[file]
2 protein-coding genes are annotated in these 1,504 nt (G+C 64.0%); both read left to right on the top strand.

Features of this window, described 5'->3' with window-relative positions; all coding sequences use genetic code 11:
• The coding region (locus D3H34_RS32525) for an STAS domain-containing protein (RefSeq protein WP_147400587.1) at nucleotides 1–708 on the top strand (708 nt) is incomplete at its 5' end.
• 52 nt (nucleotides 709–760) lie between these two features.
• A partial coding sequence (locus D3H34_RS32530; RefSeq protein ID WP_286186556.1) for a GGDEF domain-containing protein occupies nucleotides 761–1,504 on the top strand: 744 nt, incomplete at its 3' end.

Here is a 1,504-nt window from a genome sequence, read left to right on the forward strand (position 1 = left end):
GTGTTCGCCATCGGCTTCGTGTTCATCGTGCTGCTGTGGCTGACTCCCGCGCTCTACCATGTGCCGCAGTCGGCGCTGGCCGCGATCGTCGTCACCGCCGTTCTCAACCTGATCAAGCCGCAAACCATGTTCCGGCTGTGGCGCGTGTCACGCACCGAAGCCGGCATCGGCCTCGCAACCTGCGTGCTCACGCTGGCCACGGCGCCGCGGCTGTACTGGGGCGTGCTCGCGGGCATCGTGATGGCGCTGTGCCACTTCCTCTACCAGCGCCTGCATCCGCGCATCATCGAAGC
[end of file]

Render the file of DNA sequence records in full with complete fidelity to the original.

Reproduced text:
2 protein-coding genes are annotated in these 1,504 nt (G+C 64.0%); both read left to right on the top strand.

Features of this window, described 5'->3' with window-relative positions; all coding sequences use genetic code 11:
• The coding region (locus D3H34_RS32525) for an STAS domain-containing protein (RefSeq protein WP_147400587.1) at nucleotides 1–708 on the top strand (708 nt) is incomplete at its 5' end.
• 52 nt (nucleotides 709–760) lie between these two features.
• A partial coding sequence (locus D3H34_RS32530; RefSeq protein ID WP_286186556.1) for a GGDEF domain-containing protein occupies nucleotides 761–1,504 on the top strand: 744 nt, incomplete at its 3' end.

Here is a 1,504-nt window from a genome sequence, read left to right on the forward strand (position 1 = left end):
GTGTTCGCCATCGGCTTCGTGTTCATCGTGCTGCTGTGGCTGACTCCCGCGCTCTACCATGTGCCGCAGTCGGCGCTGGCCGCGATCGTCGTCACCGCCGTTCTCAACCTGATCAAGCCGCAAACCATGTTCCGGCTGTGGCGCGTGTCACGCACCGAAGCCGGCATCGGCCTCGCAACCTGCGTGCTCACGCTGGCCACGGCGCCGCGGCTGTACTGGGGCGTGCTCGCGGGCATCGTGATGGCGCTGTGCCACTTCCTCTACCAGCGCCTGCATCCGCGCATCATCGAAGC